Impressions of Guatemala

Impressions of Guatemala

We’ve been in the country for almost three weeks now: in the northern Peten region next to Belize, in the central highlands of the Alta Verapaz, and on the shores of Lake Atitlan. Guatemala isn´t a country we had given much thought to before, but it´s turning out to be fascinating.

Here are some of our impressions so far:

  • The population is a mix of Spanish-speaking (Hispanic) “Guatemalans” and various flavors of “indigenous” (Mayan) people, who speak at least 20 distinct languages. Depending on where you are, you’re more apt to hear one of those languages than Spanish. (Not good for our Spanish practice, but interesting nonetheless.)
  • The scenery is really varied and dramatic. We’ve seen deep jungle; mountains covered in misty cloud forest; corn growing on impossibly steep slopes; herds of cattle grazing in wetlands; dry rolling hills full of scrub brush and cactus; and a big slate-blue lake ringed by perfect cone-shaped volcanoes. I had no idea that Guatemala was such a mountainous place. It makes the bus rides feel long and queasy, but the views out the window are fabulous.
  • There are lots of children everywhere. Guatemala reportedly has one of the fastest growing populations in the world. Some of our funnest interactions have been with giggly little girls.
  • The machete is an all-purpose tool. People use it for everything from cutting wood to slicing pineapples. A mowing crew on a Guatemalan highway initially looks familiar: a couple of guys in day-glo vests direct traffic past a series of plastic cones. But when you get to where the mowing machines would be, there are six men with machetes whacking away at the vegetation on the side of the road.
  • Everything seems to grow well in the wet central highlands, especially flowers. In the town of Coban, we saw women in traditional dress selling lavish bunches of cut flowers (red ginger, white calla lilies, snapdragons) in the central market. Since we were the only tourists around, some of them didn’t mind when Melissa asked if she could take a few photos, and they looked eagerly to see the results on the back of the camera. centralamerica-12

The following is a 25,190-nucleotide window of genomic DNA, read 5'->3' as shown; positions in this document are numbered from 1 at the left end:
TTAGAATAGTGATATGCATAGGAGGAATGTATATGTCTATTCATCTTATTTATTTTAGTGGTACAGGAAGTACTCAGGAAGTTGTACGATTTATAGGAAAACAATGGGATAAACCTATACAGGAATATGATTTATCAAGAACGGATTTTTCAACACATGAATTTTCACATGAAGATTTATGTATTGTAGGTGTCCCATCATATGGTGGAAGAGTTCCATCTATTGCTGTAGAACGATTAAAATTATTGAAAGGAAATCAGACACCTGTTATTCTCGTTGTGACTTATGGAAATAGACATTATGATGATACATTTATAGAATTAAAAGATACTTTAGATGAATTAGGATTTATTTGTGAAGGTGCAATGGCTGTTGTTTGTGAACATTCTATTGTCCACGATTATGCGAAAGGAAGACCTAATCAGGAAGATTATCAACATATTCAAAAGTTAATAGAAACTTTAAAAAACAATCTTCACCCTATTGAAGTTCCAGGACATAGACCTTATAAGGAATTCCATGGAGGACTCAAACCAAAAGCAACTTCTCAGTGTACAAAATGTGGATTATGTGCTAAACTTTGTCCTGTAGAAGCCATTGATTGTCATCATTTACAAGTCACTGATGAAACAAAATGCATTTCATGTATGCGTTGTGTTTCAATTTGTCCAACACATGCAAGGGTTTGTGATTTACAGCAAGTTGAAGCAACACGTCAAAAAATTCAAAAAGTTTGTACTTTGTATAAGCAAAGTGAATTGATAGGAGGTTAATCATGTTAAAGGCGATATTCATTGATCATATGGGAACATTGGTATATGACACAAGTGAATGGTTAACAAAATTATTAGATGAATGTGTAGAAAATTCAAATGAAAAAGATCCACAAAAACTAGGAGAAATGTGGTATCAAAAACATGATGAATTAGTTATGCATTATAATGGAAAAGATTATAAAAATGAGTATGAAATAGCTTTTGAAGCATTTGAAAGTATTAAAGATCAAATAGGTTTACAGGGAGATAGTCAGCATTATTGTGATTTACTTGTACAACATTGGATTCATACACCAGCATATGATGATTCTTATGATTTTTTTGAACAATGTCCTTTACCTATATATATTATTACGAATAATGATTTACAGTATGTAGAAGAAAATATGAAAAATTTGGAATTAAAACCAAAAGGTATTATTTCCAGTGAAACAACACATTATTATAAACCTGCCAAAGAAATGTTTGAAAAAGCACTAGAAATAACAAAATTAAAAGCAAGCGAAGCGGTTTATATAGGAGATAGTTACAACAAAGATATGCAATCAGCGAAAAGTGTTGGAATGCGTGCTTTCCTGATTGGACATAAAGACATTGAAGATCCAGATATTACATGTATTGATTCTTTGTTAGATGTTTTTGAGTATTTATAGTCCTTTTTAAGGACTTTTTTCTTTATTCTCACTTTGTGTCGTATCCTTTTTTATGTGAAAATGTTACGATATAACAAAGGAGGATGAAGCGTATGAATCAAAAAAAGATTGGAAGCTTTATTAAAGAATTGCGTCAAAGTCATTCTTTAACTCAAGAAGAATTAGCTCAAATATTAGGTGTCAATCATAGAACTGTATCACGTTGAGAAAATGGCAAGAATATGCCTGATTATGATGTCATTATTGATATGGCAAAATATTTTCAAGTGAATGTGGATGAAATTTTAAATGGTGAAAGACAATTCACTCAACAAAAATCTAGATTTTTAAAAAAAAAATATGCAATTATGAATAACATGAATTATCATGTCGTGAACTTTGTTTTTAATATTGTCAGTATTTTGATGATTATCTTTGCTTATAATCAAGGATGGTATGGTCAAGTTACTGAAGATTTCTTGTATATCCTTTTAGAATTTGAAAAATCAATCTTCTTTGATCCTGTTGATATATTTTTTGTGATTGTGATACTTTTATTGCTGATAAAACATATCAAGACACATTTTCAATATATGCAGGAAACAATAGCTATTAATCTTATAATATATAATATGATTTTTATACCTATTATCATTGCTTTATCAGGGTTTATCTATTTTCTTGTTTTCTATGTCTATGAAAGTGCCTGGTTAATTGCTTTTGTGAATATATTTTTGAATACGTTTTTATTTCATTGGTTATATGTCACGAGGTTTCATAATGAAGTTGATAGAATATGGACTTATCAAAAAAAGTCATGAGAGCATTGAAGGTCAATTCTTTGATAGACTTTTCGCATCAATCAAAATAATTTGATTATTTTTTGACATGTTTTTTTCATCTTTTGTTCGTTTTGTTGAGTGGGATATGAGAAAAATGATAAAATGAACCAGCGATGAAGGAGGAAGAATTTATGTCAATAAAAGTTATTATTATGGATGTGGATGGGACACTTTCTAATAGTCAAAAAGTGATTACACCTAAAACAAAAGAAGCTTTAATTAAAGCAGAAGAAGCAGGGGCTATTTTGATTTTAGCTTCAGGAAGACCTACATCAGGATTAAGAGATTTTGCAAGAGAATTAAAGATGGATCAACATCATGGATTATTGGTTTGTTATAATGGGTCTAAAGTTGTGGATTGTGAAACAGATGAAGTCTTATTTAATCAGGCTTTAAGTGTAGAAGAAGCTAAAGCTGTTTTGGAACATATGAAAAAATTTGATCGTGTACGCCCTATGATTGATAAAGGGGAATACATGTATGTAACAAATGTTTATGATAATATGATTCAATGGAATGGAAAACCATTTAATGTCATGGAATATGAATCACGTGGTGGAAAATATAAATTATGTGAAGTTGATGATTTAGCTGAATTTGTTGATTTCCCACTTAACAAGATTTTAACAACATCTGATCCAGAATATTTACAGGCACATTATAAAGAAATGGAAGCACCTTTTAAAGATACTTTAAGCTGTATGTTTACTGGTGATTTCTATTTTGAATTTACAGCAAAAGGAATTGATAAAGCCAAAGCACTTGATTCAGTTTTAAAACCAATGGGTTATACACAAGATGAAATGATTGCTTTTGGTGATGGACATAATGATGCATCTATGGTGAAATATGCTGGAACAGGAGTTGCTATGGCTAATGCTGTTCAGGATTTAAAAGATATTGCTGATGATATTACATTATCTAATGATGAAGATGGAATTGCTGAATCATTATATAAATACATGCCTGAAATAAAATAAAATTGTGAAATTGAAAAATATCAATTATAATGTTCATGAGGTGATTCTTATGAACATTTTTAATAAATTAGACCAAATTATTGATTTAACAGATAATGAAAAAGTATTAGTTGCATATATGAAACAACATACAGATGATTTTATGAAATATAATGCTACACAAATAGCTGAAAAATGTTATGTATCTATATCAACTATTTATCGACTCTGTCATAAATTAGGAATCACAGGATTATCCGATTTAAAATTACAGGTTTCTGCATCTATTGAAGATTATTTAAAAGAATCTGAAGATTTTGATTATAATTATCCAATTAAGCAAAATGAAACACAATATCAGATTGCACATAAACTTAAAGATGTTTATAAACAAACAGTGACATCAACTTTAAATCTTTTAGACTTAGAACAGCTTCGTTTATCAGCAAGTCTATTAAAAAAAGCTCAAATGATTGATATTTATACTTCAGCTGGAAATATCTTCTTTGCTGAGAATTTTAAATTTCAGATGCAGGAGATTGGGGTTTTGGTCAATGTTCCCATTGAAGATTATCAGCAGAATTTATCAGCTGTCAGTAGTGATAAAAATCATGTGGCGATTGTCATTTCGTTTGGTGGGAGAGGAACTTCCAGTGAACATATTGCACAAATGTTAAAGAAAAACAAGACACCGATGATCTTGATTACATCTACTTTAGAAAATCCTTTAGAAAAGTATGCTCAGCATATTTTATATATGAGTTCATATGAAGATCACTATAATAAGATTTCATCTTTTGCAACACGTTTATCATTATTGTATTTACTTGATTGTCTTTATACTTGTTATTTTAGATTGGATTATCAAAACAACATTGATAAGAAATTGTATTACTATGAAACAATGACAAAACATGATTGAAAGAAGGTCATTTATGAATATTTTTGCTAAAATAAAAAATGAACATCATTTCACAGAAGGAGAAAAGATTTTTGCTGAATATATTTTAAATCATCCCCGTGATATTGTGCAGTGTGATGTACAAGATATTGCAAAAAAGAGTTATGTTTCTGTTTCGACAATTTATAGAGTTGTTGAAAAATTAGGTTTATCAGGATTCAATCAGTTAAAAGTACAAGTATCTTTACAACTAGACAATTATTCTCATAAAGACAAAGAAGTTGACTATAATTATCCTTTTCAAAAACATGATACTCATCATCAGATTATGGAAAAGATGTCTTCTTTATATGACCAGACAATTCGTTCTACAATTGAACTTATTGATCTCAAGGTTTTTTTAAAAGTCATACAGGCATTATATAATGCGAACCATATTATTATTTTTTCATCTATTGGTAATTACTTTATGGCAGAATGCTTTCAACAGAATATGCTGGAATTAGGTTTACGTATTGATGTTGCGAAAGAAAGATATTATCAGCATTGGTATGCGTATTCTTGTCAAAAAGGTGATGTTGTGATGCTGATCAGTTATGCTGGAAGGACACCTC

• In most of the places we’ve been, women still wear traditional styles of dress. Brightly woven fabrics are turned into long skirts, belts, embroidered blouses (called huipiles), and sometimes turban-style head wraps. Such fabrics are also used to tie up the big bundles that women carry on their heads and to sling children across their backs. The colors, patterns, and styles of women´s dress seem to differ from region to region and even village to village. Some are muted and simple, others garish and elaborate. We’ve been having fun trying to spot the variations as we go from place to place.centralamerica-21
  • On a (traveler’s) bad day, Guatemalan towns feel dirty, dusty, loud, littered, and poor. On a good day, they feel colorful, cheerful, vibrant, and interesting. Full of fruit and flowers and the smell of fresh baking tortillas.
  • Although local people watch you intently with a wary, serious look, if you say “buenos dias” (good morning) or “buenas tardes” (good afternoon) as you pass by, or if you wave to children on the side of the road from your bus, faces light up into smiles. It takes so little to make a basic human connection. We should always remember to do it.

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